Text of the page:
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Challenges and opportunities: integrated diabetes foot care pathway

Richard Leigh

This article describes the development of an integrated diabetes foot care pathway across four NHS Trusts in one London borough. It describes how the pathway was developed in order to improve care for patients, as well as making cost savings to the NHS. It used amputation rates as a key performance indicator as the reduction in amputation rates would show that patients with diabetic foot problems were receiving timely treatment and that prevention strategies were in place and were correctly targeting at-risk patients. The strategies and implementation of the pathway are described, and advice is offered for anyone setting up a similar system for any other chronic illness. 

The National Institute for Health and Care Excellence (NICE) has been producing national guidance on diabetic foot problems since 2004. The message has always been consistent throughout various revisions that services and pathways need to ensure that foot assessment and the treatment of people with diabetes occurs at the right time and in the right place. Diabetes UK’s ‘Putting Feet First’ (2012) campaign also highlights how important it is to follow the guidelines and prevent complications. The Atlas of Variation (NHS Right Care, 2012) is “an interrogation of routinely available data that relate investment, activity and outcome to the whole population in need”, which showed a 10-fold difference in amputation rates across England with rates continuing to rise.

While average amputation rates in London remained below the national average, there was still variation in amputation rates from Trust to Trust. This author has previously been shocked by a manager’s comment that hospital Trusts can save money by opting for amputation as treating a diabetic foot ulcer can require many costly hospital visits.

Clinicians have been told to work across boundaries between community, primary and secondary care for some time. There has not been a joined-up financial strategy, however, as many acute Trusts do not see the effect of poor outcomes from poor DFU management leading to amputation on the budgets of clinical commissioning groups (CCGs), while CGGs are not currently commissioning foot protection services that could reduce costs by preventing people needing hospital treatment.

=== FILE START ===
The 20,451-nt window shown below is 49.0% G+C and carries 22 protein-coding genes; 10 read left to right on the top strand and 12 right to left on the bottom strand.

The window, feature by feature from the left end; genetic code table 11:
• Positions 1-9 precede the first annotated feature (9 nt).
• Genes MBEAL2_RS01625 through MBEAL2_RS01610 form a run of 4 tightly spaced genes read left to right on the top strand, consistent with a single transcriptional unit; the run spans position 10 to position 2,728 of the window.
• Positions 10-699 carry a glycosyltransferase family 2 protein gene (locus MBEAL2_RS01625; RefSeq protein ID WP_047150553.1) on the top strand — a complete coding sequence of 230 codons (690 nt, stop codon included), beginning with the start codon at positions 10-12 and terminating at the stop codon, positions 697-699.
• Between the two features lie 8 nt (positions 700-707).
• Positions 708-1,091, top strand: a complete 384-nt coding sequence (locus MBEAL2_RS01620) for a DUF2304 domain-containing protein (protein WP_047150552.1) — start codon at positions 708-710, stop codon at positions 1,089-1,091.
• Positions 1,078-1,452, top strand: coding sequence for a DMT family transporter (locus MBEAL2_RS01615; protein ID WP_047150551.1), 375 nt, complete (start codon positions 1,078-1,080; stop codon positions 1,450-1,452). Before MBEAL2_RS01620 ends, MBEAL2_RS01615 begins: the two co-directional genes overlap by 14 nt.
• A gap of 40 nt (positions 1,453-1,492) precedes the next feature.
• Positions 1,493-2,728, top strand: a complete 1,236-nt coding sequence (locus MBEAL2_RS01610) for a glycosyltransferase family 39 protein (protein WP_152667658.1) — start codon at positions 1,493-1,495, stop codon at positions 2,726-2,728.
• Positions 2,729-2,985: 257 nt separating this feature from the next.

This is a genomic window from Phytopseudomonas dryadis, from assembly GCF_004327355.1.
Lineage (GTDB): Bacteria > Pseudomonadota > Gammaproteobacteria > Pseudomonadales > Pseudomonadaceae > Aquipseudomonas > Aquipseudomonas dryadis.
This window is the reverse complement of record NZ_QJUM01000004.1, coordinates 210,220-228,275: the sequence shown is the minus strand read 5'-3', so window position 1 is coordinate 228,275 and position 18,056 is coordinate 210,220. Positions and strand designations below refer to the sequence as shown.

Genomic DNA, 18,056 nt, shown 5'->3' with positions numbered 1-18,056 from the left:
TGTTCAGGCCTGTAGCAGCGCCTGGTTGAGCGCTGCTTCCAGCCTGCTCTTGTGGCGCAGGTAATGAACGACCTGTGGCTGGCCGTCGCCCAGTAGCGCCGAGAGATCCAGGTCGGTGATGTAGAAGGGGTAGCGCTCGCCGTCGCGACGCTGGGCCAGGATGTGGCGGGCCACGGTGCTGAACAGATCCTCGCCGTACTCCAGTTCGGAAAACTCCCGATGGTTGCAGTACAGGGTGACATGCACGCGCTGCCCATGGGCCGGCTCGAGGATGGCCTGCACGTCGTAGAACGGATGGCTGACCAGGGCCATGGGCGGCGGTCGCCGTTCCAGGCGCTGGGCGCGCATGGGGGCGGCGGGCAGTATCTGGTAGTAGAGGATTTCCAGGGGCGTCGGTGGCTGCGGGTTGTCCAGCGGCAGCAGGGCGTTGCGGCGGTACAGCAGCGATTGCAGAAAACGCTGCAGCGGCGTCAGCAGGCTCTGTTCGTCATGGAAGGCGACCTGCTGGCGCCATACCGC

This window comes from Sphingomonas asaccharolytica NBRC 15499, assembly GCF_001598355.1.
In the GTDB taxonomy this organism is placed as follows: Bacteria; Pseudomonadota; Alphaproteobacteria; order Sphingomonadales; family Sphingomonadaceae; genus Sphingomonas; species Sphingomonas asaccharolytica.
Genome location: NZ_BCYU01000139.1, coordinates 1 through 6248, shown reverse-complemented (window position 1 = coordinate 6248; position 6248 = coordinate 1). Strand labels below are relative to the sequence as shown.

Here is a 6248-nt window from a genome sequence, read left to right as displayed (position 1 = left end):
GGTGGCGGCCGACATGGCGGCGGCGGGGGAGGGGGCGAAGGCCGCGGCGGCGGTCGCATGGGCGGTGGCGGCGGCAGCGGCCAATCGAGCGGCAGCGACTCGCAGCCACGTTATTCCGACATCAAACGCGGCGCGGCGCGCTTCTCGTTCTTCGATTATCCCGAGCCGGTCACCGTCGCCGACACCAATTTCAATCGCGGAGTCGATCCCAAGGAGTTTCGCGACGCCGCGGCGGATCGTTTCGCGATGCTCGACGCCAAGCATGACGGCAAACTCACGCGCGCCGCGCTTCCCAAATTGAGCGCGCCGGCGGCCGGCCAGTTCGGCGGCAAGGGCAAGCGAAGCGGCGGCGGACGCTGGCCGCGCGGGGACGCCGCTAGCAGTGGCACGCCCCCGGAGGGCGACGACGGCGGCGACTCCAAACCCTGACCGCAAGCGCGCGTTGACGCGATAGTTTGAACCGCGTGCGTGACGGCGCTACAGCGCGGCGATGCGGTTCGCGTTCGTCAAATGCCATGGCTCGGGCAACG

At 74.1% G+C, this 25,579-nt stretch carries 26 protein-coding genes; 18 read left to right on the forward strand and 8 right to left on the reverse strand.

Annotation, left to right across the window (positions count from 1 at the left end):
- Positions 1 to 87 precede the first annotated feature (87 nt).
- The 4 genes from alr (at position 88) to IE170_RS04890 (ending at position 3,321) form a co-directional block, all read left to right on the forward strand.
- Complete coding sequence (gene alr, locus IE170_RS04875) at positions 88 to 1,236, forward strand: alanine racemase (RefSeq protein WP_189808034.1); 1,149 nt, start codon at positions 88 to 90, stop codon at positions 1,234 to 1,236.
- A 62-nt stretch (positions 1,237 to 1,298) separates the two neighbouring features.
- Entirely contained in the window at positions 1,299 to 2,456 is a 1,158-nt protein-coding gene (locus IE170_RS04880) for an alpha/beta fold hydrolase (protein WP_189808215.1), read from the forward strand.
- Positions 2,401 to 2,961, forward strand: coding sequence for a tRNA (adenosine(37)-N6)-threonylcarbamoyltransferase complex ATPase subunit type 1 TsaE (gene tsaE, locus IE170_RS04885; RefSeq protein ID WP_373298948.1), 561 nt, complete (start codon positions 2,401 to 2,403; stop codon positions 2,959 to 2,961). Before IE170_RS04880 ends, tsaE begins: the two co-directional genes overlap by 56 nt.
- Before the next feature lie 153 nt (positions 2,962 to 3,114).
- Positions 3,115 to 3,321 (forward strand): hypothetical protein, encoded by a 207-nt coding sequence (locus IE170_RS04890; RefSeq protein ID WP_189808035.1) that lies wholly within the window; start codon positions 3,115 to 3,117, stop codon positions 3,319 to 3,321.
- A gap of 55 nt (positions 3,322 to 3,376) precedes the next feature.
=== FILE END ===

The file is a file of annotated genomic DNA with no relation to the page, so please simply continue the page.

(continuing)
This article examines the process of commissioning the whole diabetic foot pathway as a single service, ensuring it is fit for purpose, and integrating care and expenditure. There are also comments about how this model could be developed for other conditions.

The strategy
In 2013, Camden CCG in central London appointed a programme lead to implement integrated care as a new approach in the delivery of diabetes care. This role was essential in ensuring delivery of a robust service against a strict timeline. Models of integrated care were reviewed and the Harvard Business Review’s (HBR) “strategy that will fix healthcare” (Porter and Lee, 2013) was chosen to inform how to develop the service alongside the Diabetes Guide For London (Healthcare for London, 2011) and the current national guidance from NICE. The HBR strategy comprised:

  • Organisation into integrated practice units (IPUs)
  • Measuring outcomes and costs for every patient
  • A move to bundled payments for care cycles. Bundled payments are a way of setting a single price for all the care required to treat a patient’s particular medical condition
  • Integrate care delivered across separate facilities
  • Expanding excellent services to include community, primary and secondary care practice
  • Building a suitable IT system to support care delivery.

One pot of money was provided for the whole of diabetes care across Camden CCG. This amount was defined by calculating the average cost of medical care per person with diabetes in Camden.

The strategy involved multiple providers to act as one team in the provision of diabetes care. There were three podiatry providers across four Trusts, but these providers were commissioned as a single service delivering a single pathway.